For much of my life, I have felt alone with my OCD, but I now know that I'm not alone with my OCD or with my inclination toward magical thinking. I spoke to Alice, who told me that she's been superstitious for as long as she can remember. Simple things, like seeing a single magpie, will ruin her entire day. Alice's struggle started from reading a book which detailed superstitions, from holding your breath when you walk past a cemetery to never changing your bed on a Friday. It sent her spiraling: "I follow a very specific set of rules so as to avoid 'bad luck.' I make up my own superstitions, like I can't be in the bathroom when the last bit of water goes [down the drain], and I feel genuinely frustrated and upset when people share their superstitions with me, because that is another thing I know I'll have to do."
Many people are now into astrology as a way to understand our world, or even just as a hobby. Alice tells me that she avoids reading her horoscope, though, because "what I don't know can't stress me out." She says that sometimes she thinks these things are quirks, but other times, "I realize it is taking over my day. I have to stop and do little rituals to cancel out 'unlucky things.' It is embarrassing, and I hide it from people when I'm out a lot." She says that because the feeling she gets when she tries to ignore these things is unbearable, for her, a focus on astrology would be "more of a symptom than a coping mechanism."
I also spoke to experts to determine the link between OCD and believing in these things. Is there ever a healthy way to approach it? Or, am I just clouded by my own negative experiences? David Veale, a psychologist, told me that "all religion is often a form of magical thinking, with beliefs about being able to influence events by thinking or praying. You could add astrology or witchcraft to this list, as ways for a person feel more in control and certain about the future." Jon Abramowitz, a member of the advisory board for the International OCD Foundation, told me that "people might have different reasons for their interest or belief in astrology. Sometimes it might have to do with OCD, but not necessarily. It's very alluring to think that we can explain or control parts of our lives that we otherwise don't have control over or explanations for."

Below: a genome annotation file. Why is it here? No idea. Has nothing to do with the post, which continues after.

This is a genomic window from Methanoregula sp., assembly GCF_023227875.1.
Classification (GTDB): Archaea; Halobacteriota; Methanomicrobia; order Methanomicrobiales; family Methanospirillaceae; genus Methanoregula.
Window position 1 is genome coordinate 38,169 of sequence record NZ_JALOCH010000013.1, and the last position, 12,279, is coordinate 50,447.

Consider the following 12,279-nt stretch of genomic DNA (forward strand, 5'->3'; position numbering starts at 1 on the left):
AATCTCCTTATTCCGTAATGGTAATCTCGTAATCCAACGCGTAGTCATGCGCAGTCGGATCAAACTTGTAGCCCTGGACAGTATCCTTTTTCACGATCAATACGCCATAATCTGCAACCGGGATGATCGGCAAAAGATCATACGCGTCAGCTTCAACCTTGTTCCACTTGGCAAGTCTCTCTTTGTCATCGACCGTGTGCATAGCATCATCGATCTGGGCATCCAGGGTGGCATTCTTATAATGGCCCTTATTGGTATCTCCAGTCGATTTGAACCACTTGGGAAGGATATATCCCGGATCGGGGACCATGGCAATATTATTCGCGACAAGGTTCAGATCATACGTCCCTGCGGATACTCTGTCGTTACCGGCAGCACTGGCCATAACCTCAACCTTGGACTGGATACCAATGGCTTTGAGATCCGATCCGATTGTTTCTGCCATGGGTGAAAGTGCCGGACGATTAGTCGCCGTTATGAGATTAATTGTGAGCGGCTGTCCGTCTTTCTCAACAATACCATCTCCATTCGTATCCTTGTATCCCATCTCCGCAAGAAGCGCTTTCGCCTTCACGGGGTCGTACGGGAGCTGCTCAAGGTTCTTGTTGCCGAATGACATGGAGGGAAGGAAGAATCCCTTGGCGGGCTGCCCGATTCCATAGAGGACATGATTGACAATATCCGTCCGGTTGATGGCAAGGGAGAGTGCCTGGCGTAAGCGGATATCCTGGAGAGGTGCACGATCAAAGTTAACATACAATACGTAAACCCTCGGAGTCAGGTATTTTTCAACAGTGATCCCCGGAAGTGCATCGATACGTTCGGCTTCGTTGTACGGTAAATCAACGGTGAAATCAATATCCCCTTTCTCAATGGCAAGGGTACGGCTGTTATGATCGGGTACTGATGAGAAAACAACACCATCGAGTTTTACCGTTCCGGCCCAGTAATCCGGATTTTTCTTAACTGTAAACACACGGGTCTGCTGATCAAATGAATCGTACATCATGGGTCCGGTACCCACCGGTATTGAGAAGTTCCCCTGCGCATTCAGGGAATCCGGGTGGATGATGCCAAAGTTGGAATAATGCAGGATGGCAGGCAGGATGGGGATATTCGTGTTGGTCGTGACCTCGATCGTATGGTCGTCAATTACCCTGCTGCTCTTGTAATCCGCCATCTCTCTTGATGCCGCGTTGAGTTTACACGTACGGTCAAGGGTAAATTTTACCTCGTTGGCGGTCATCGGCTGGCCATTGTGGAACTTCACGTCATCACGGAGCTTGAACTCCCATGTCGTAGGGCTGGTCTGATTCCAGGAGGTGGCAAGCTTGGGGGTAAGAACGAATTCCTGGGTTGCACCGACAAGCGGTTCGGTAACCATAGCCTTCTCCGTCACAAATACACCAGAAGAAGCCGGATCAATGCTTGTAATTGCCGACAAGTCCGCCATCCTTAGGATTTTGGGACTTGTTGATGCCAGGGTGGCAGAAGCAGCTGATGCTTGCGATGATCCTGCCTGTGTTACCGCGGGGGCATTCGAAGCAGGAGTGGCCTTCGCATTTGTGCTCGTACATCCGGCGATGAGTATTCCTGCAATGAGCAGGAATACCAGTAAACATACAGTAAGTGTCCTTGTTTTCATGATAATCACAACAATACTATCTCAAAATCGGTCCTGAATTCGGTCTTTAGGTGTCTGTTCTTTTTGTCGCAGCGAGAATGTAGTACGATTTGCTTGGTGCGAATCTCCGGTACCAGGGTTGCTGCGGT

Not everyone who believes in these things has OCD, of course, but in both cases, an investment in them seems to be about control, understanding, and, in some cases, healing. It isn't all bad: I spoke to Michael, an OCD sufferer who wasn't personally interested in alternative therapies but whose girlfriend uses them to help him. After recognizing when his OCD was worse, she would do things like "burning sage in the bedroom, putting crystals in the shower, [and] incense in the living room" in an effort to help him feel better. He says that while he doesn't 100 percent believe in these methods, the faith he has in her "absolute belief in these higher energies" has made a difference in how he feels. As he craves control to an unhealthy degree, his girlfriend's method takes it away and he finds this "meditative and therapeutic," while recognizing that it isn't a cure.
Our larger cultural interest in spirituality or magical thinking is not reliant on a diagnosis of OCD, and is much more about controlling and understanding the things that scare us. This isn't necessarily a bad thing, and as with everything, it's a case of moderation: Be careful not to place an unhealthy amount of faith in it. Veale agrees, saying that it's okay "as long as the person doesn't end up investing so much time and money that it ends up harming them, or that it takes time or resources away from getting more scientifically proven sorts of help." Some people can dabble as a bit of fun or to offer themselves support and guidance, but for many people with OCD, magical thinking can lead us down paths that might feel more harmful than healing.